What the… when did this become a shoot-em-up game? Yup, quests are apparently some sort of mini-game. You have both a “machine gun” shot and a “charged buster” weapon (represented by the sword filling up) to take care of waves of enemies as the screen scrolls horizontally. They aren’t really that easy by the way so it’s not really an foregone conclusion that you’re going to “win” a quest all the time. It feels sad to say this but this is probably the most fun part of the game. It’s no Touhou but it’s actually fun, fast, smooth, and a billion other words that you can’t use to describe the fighting game engine. Unfortunately, there’s basically only 5 levels so they do eventually get old. They really spread themselves too thin if you ask me.
More “screwed up game design”, but the quests don’t use any of your character’s stats at all, and the difficulty is apparently scaled off how many in-game days has past (the later, the harder.) Because they are also the best source of income AND exp, the optimal gameplay strategy is to simply win quests over and over early in the game until you die of boredom. I gained a bunch of money and levels, but in a certain un-intuitive manner, leveling actually doesn’t really raise your stats that much and quickly tapers off. The proper way to stat-build in this game is to go to the gym.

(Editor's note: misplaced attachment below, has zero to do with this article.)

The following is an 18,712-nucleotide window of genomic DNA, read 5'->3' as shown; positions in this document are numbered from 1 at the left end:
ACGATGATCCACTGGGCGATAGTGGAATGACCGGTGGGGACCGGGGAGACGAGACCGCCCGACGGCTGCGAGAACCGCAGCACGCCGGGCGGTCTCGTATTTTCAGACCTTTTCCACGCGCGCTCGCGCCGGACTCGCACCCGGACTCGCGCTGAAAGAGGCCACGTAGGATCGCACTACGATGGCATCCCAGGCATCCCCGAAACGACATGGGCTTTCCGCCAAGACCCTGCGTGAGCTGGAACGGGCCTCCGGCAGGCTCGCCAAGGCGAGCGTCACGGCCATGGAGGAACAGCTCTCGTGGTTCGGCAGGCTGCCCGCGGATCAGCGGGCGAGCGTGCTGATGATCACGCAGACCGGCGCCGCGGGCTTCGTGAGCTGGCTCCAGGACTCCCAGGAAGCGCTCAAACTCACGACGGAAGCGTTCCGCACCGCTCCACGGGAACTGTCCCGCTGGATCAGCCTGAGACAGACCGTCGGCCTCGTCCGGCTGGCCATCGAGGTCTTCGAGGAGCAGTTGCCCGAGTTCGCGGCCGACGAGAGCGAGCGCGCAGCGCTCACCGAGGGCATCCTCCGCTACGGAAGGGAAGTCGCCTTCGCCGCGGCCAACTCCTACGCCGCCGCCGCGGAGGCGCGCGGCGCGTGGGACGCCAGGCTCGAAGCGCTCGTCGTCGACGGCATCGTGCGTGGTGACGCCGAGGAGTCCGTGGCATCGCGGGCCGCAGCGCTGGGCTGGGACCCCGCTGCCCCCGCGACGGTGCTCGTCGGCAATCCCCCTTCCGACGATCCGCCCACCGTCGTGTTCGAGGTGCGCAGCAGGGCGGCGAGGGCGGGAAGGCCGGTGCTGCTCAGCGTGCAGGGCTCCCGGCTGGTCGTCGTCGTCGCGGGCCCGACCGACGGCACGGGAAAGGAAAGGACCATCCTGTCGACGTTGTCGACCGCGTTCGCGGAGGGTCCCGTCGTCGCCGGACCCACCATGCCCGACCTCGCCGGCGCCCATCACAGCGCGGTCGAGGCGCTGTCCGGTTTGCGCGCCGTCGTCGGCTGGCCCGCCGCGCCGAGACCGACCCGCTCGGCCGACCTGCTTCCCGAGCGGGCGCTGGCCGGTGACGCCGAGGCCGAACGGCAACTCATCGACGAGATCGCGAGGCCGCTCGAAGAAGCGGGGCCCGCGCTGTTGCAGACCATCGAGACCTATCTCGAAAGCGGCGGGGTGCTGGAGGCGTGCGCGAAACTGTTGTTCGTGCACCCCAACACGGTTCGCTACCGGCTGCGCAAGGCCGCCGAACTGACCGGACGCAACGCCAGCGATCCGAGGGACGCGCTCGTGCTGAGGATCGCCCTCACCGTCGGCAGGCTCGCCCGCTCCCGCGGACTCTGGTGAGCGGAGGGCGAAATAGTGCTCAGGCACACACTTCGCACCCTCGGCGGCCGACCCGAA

Yes, a medieval fantasy world has gyms, didn’t you know that? You can pay for either a 3 or 7 day schedule, and the fee difference is honestly mostly negligible. Most of the training options are self-explanatory from their names but I think “Invisibility” training is kind of hilarious. It raises movement speed and jumping power, so I don’t really know how that relates. Either there’s some mis-translation going on here or its something cultural that’s lost in English. And… you get a daily account of your training results everyday. There’s a couple of things to note – each training doesn’t just raise the target stat but also a couple of other stats as well, and some stats will even drop depending on the training. Expect your characters to have 0 intelligence by the end of the game if you’re doing any physical training at all. And each training takes up HP (except for the “mental” ones like Manners and Meditation).
If you don’t have enough HP, your character just takes the day off and you’re down one day for no gains whatsoever. The other thing that makes your character ditch class is if their Stress is too high, which is supposedly a check against the Stamina stat. The manual claims that higher Stress means improved stat gains but I have not seen proof of that so I suggest keeping Stress low at all times.